Nelson County Times
by Emily Brown
In a letter submitted Tuesday to the federal agency reviewing the project, 16 legislators from affected states asked for approval of the proposed Atlantic Coast Pipeline, highlighting potential economic and other benefits for their residents.
According to the legislators, who represent both houses in each West Virginia, Virginia and North Carolina, the three states through which the proposed 600-mile pipeline would run, the ACP would “improve the economies and supply of energy in our states.”
“The project represents a much-needed addition to our nation’s energy infrastructure,” the letter reads.
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The letter is signed by leadership from the West Virginia Senate and House of Delegates; Virginia Senate and House of Delegates; and the North Carolina Senate and House of Representatives.
Virginia leaders who endorsed the letter include House Speaker William Howell, House Majority Leader Kirkland Cox, Senate Majority Leader Tommy Norment, Senate Minority Leader Richard Saslow and Vice Chair of the Hampton Roads Caucus Matthew James.
In West Virginia, the Senate and House of Delegates majority and minority leaders all have signed the letter, along with the Senate president and minority whip.
North Carolina legislators endorsing the letter include the speaker and majority leader of the House of Representatives, the Senate president pro tempore and minority leader, and the chair of the Mainstreet Democrats.
“In the words of Virginia Governor [Terry] McAuliffe, the pipeline would be a ‘game changer,’” the letter says. “We agree.”
Opponents of the pipeline in Nelson County and elsewhere maintain the project would leave lasting negative effects on the environment and residents.
In Nelson, Dominion, the energy company leading the project, took dozens of property owners to court to gain surveying access, as many of the landowners are afraid their land would be scarred by right-of-way clearings. Additionally, multiple opposition groups believe the pipeline could affect the environment negatively if approved, though Dominion has said it will employ techniques to ensure natural resources and residents remain safe.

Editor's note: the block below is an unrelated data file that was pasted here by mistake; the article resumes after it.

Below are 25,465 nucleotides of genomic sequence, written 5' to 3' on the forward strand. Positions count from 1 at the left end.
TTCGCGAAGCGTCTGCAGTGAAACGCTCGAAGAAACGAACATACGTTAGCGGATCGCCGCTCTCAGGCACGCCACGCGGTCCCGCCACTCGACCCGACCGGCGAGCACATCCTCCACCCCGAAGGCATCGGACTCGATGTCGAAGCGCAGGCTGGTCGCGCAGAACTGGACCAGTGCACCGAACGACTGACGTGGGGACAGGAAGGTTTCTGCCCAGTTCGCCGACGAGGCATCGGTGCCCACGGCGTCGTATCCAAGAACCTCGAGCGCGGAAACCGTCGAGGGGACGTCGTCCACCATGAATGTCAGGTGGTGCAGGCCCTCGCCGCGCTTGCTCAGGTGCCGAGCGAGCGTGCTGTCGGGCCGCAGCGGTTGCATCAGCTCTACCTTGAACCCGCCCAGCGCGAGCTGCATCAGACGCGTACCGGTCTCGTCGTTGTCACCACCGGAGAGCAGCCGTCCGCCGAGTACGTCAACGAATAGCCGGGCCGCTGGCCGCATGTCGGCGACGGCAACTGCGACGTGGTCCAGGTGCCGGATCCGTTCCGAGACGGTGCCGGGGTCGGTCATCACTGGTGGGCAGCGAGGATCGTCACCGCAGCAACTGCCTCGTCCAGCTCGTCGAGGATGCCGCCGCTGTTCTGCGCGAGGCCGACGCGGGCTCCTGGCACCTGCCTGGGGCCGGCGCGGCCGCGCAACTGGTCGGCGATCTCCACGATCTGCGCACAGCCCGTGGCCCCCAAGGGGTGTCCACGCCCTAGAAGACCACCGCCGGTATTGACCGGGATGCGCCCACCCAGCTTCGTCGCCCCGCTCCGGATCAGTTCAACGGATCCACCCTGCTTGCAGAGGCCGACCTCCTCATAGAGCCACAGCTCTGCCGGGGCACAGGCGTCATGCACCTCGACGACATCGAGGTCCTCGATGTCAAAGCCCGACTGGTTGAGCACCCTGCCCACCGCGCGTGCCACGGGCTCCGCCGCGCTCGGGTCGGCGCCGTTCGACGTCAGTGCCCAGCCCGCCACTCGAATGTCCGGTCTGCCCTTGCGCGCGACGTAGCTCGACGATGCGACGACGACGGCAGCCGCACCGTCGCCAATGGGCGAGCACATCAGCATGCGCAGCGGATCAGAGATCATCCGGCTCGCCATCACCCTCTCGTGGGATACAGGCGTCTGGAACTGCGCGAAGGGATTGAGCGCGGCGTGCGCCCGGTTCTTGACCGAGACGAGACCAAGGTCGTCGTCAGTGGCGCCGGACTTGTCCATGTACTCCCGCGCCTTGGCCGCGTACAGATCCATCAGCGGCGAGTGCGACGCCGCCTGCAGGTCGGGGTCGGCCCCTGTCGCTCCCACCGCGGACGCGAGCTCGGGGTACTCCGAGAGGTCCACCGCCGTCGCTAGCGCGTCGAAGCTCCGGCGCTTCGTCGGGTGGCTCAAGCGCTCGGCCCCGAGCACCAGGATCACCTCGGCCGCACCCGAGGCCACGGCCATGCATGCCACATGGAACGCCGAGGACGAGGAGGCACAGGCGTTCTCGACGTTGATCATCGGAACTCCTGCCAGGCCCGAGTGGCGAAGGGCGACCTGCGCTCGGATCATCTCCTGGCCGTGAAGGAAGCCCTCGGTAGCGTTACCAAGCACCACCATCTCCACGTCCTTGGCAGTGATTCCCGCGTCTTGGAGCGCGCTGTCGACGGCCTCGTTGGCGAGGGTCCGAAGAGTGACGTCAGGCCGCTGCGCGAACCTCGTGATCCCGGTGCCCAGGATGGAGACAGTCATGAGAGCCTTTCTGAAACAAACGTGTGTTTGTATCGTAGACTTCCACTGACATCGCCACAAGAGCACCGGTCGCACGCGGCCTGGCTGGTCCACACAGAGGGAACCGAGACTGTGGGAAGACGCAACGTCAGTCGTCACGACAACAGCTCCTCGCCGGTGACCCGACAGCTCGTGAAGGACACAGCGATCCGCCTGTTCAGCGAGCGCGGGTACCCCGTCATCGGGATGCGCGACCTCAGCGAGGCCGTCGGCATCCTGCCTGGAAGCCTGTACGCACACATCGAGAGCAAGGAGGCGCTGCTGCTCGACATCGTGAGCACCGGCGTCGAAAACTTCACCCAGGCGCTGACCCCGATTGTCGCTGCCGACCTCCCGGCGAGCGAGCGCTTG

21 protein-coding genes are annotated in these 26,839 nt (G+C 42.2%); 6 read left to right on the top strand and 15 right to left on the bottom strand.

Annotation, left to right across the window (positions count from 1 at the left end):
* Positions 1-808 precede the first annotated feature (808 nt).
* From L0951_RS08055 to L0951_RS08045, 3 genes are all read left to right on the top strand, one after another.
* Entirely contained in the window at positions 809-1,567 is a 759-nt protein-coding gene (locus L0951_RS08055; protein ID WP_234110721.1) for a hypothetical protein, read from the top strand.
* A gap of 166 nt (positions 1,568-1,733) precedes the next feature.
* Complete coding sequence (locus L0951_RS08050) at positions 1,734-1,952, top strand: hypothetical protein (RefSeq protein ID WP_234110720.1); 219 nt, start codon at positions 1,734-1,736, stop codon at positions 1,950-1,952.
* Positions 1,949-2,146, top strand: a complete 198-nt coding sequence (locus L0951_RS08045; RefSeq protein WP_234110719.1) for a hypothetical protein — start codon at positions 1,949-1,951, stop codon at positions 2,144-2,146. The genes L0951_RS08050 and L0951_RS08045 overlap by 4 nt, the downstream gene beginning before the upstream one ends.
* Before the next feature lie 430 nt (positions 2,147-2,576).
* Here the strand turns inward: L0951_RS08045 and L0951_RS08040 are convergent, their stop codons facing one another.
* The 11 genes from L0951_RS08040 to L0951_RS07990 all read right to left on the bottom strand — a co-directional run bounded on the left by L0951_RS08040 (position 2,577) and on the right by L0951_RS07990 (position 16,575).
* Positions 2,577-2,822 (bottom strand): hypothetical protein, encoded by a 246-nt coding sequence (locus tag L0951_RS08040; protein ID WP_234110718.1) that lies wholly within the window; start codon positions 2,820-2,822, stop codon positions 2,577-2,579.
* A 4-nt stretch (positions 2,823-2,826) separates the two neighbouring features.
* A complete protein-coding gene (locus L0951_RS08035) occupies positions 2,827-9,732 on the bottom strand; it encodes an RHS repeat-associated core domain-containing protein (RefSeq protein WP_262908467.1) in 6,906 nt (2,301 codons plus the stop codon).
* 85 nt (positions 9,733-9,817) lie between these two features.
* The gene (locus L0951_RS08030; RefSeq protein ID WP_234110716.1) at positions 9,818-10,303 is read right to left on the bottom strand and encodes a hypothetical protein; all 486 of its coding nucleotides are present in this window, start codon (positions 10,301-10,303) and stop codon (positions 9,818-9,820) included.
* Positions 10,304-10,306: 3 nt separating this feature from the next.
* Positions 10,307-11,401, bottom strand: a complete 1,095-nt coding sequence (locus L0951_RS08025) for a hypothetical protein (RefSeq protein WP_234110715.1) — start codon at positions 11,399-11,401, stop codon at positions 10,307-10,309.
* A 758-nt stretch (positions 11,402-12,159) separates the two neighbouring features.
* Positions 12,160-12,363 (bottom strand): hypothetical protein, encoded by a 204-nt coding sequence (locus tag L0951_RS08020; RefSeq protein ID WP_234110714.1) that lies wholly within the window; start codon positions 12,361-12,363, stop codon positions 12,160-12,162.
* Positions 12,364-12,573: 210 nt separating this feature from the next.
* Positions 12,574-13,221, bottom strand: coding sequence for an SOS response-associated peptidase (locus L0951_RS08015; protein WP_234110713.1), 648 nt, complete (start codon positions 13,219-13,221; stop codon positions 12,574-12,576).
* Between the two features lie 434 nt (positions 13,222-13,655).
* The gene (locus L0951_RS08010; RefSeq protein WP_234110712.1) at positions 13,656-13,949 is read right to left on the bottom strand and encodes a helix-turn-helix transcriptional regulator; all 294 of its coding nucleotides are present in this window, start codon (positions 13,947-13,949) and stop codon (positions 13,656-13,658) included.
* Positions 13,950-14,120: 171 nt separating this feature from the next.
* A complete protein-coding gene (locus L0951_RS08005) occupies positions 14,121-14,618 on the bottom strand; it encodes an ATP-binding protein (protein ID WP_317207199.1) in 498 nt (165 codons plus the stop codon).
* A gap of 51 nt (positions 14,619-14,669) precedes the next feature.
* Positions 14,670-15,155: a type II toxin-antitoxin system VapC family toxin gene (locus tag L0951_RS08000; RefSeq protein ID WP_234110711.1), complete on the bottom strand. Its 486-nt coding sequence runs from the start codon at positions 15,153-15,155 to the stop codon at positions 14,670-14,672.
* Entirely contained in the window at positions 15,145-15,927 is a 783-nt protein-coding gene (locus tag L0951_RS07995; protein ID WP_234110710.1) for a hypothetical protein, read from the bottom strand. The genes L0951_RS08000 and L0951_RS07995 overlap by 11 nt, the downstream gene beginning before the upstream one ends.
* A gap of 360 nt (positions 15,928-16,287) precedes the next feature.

Citing a study by Chmura Economics & Analytics, the letter says the project “holds the promise of thousands of new jobs, hundreds of millions of new economic activity and lower energy prices.”
According to the study, Virginia would benefit from $1.4 billion in economic activity.
Dominion Spokesman Aaron Ruby said an estimated 19,200 jobs would be created during and after construction of the pipeline up and down the route. Additionally, at peak construction in 2018, 7,000 workers will be employed to build the pipeline.
In Virginia, more than 10,000 jobs during and after construction should be created.
“The new jobs would offer hope and opportunity to thousands of hard-working men and women in our states,” the legislators say in the letter. “Although we have strived to promote economic growth and provide new jobs for our citizens, the recovery from the last decade’s recession has been weak and progress has often been slow. Construction of the ACP would quickly improve that situation.”
According to Dominion, through 2025, the pipeline would generate more than $70 million in property tax payments in Virginia. In Nelson County, which would be crossed by about 27 miles of the pipeline, property tax revenues would total about $1.2 million.
An additional $120 million in property tax revenue would be generated in West Virginia and North Carolina.
Additionally, the legislators say in the letter the draft environmental impact statement, released by FERC in December, demonstrates the ACP would pose “no threat to our states’ priceless natural resources.” They added the pipeline “would protect our region’s environment by making clean-burning natural gas more available.”
“In short, construction and operation of the ACP represents a tremendous new opportunity for our states, and particularly for our working people. The benefits would be felt in many ways: job creation, economic growth, improved energy reliability, new revenues for local governments,” the letter reads.
FERC has said it will release a final environmental impact statement in June and should make a decision on whether to approve the project by early fall.
Read the full story in the Nelson County Times